Nanodiamond-Mediated Intercellular Transport of Proteins through Membrane Tunneling Nanotubes

Chandra Prakash Epperla, Nitin Mohan, Che Wei Chang, Chia Chun Chen, Huan Cheng Chang*

*Corresponding author for this work

Research output: Contribution to journalArticlepeer-review

32 Citations (Scopus)


Recently discovered tunneling nanotubes (TNTs) are capable of creating intercellular communication pathways through which transport of proteins and other cytoplasmic components occurs. Intercellular transport is related to many diseases and nanotubes are potentially useful as drug-delivery channels for cancer therapy. Here, we apply fluorescent nanodiamond (FND) as a photostable tracker, as well as a protein carrier, to illustrate the transport events in TNTs of human cells. Proteins, including bovine serum albumin and green fluorescent protein, are first coated on 100-nm FNDs by physical adsorption and then single-particle tracking of the bioconjugates in the transient membrane connections is carried out by fluorescence microscopy. Stop-and-go and to-and-fro motions mediated by molecular motors are found for the active transport of protein-loaded FNDs trapped in the endosomal vehicles of human embryonic kidney cells (HEK293T). Quantitative analysis of the heterotypical transport between HEK293T and SH-SY5Y neuroblastoma cells by flow cytometry confirm the formation of open-ended nanotubes between them, despite that their TNTs differ in structural components. Our results demonstrate the promising applications of this novel carbon-based nanomaterial for intercellular delivery of biomolecular cargo down to the single-particle level. Tunneling nanotubes (TNTs) provide a unique intercellular communication pathway through which transport of proteins, vesicles, and organelles occurs. Using fluorescent nanodiamond (FND) as a photostable and biocompatible marker, this work successfully tracks protein-loaded FNDs along the TNTs of human cells and demonstrates its potential use for the intercellular delivery of biomolecular cargo at the single-particle level.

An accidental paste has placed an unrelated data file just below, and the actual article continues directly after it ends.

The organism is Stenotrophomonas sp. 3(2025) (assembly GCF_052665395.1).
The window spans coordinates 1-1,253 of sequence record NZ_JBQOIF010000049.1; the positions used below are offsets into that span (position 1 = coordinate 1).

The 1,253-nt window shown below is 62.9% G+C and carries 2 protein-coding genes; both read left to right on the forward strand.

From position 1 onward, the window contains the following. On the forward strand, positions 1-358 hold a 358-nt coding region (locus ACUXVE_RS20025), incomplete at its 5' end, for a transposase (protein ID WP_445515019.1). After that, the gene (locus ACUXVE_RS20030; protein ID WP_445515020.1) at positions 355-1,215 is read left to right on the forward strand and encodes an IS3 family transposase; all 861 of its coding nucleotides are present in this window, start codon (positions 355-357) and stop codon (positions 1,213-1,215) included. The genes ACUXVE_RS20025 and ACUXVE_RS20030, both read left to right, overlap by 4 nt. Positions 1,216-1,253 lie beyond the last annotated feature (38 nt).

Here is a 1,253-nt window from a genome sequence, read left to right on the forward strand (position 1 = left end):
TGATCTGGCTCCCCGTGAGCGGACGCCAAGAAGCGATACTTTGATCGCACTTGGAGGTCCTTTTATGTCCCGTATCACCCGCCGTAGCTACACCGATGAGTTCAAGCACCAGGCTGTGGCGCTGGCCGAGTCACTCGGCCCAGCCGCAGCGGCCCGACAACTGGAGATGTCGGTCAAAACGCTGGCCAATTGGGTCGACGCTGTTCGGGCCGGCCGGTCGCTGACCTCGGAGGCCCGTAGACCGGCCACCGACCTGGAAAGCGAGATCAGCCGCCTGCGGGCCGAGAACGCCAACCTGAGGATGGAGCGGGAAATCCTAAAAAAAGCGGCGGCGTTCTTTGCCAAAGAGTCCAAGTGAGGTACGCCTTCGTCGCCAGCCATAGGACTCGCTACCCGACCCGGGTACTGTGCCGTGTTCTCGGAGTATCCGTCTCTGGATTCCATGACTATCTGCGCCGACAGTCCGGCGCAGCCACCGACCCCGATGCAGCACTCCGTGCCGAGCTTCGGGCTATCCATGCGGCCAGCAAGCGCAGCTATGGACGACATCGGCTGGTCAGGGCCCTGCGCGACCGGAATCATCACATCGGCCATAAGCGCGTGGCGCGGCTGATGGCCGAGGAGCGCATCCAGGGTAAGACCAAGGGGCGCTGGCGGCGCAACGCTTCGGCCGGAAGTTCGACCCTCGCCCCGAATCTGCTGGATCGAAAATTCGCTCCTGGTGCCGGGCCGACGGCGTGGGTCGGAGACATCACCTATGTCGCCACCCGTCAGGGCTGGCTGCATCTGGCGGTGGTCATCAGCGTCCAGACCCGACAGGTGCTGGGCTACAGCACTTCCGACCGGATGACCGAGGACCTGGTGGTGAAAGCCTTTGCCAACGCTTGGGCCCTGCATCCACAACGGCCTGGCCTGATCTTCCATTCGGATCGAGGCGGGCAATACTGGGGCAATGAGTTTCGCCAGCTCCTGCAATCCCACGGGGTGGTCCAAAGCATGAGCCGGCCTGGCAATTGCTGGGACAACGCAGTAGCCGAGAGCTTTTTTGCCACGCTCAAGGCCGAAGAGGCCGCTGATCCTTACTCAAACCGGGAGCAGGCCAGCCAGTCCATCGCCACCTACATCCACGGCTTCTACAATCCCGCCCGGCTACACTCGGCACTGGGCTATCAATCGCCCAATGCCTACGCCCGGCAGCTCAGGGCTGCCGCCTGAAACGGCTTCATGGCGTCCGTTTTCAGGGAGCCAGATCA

Original languageEnglish
Pages (from-to)6097-6105
Number of pages9
Issue number45
Publication statusPublished - 2015 Dec 2


  • intercellular transport
  • nanoparticles
  • nanotubes
  • nanovesicles, nanodiamonds
  • proteins

ASJC Scopus subject areas

  • Biotechnology
  • Biomaterials
  • General Chemistry
  • General Materials Science
  • Engineering (miscellaneous)


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